“Another interesting aspect of coyote barks and howls,” he continues, “is that howls stably convey information for distances of at least one kilometer. Barks, on the other hand, rapidly attenuated and did not appear suitable for transmitting information. Barks likely serve other purposes, such as attracting information and providing information that listeners could use to estimate distance to the barking animal.”
Barks and bark-howls, then, can serve in saying, “I’m here, and here’s how I’m feeling” and allow listening coyotes to recognize if those individuals are family or strangers. Mitchell underscores that a coyote recognizing an individual by their howl isn’t about the howling coyote shouting his own name again and again; rather it is akin to how we can recognize a family member or friend by the sound of their voice no matter what they’re saying, because of their unique pitch, timbre, cadence and even accent.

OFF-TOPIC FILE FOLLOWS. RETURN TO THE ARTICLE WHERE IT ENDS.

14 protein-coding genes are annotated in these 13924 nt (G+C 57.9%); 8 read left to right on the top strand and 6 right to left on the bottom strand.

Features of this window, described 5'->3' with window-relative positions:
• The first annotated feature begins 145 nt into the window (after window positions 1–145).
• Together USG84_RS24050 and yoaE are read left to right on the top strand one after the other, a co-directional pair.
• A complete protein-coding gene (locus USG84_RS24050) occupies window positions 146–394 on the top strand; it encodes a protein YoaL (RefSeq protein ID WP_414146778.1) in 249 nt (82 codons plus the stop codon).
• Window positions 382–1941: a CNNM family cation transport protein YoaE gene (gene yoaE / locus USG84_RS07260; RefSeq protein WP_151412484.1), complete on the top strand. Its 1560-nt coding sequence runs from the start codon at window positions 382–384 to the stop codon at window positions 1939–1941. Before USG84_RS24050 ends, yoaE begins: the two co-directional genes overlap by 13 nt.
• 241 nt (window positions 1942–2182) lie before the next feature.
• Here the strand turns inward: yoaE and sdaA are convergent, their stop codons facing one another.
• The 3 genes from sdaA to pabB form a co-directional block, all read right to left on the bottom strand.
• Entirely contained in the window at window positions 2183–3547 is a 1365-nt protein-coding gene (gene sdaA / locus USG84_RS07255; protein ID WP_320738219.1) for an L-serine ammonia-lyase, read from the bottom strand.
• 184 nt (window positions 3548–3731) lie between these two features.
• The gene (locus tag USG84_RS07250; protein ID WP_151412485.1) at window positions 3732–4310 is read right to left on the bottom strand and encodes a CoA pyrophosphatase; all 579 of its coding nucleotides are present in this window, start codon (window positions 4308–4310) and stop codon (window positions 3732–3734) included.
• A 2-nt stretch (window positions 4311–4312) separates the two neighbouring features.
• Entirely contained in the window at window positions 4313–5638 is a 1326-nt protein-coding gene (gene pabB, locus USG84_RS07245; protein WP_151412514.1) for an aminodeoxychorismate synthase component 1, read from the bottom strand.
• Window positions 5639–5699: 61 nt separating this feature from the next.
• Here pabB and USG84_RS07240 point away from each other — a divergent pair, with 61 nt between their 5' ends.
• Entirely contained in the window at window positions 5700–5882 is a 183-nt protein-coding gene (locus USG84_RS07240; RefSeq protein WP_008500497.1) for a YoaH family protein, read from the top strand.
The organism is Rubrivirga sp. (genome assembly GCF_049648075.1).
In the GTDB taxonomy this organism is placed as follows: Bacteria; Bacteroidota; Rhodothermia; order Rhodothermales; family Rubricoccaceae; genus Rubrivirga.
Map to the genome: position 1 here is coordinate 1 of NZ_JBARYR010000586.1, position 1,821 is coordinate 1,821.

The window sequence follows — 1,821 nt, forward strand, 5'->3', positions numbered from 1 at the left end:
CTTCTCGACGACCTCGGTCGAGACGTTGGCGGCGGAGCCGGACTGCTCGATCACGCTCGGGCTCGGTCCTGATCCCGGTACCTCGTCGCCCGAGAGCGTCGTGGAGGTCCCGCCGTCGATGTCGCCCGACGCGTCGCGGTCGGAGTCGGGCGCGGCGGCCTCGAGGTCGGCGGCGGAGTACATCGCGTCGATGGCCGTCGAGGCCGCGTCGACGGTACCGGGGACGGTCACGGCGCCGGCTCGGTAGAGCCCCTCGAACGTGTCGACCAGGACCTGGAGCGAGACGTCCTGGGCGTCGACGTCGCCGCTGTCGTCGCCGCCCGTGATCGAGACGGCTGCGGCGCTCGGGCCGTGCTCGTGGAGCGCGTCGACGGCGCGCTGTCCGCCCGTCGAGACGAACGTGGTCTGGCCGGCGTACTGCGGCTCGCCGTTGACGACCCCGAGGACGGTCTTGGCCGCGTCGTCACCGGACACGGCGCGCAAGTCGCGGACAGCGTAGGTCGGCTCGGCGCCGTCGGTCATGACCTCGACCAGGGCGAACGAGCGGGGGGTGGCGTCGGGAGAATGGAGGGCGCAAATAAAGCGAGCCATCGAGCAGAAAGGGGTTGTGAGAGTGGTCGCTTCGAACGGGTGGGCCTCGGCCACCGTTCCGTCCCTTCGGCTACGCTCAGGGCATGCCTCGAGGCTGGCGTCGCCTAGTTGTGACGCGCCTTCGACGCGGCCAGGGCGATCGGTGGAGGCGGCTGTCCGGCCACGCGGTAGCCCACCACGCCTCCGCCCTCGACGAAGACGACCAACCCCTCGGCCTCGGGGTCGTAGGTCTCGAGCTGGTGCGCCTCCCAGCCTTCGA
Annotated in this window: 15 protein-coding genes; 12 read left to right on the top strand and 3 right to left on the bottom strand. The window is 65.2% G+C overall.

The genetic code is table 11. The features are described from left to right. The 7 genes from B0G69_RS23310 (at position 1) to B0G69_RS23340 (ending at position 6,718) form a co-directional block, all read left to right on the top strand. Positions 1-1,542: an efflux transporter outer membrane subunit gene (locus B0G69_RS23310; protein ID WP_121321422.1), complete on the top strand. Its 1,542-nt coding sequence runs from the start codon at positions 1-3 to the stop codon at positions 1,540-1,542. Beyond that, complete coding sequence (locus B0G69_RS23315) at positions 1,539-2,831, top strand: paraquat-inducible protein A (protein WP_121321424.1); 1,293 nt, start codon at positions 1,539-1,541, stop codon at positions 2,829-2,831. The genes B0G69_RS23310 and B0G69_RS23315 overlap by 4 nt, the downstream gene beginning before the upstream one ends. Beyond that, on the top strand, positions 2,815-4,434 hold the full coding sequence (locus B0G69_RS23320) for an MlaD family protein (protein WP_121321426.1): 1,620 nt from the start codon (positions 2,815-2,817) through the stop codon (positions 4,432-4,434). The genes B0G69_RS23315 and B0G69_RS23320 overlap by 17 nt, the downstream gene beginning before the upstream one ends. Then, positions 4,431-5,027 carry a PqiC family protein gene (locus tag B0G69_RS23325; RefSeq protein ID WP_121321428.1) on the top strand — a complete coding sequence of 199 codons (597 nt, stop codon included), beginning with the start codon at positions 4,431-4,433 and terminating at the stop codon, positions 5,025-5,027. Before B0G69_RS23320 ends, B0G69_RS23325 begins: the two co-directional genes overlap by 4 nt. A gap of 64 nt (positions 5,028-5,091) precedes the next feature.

– This sound is used to express submission and is usually given by a subordinate coyote to a more dominant coyote.
– The yelp takes the whine up a notch and represents high-intensity submission. However, it can also be a response to being startled. As is the case with several other of these vocalizations, this categorization shows that coyote communication is more of a gradient. Lehner writes, “A yi-e-e-e often precedes or follows the yelp portion and resembles a high-frequency bark [and] appears on a sonogram like a short howl chopped into segments.”
– This is the “greeting song” of coyotes, and is used during high-intensity greeting displays. The vocalization modulates in frequency and amplitude as a coyote’s motivation shifts, Lehner notes, and so can fluctuate from a whine to a growl.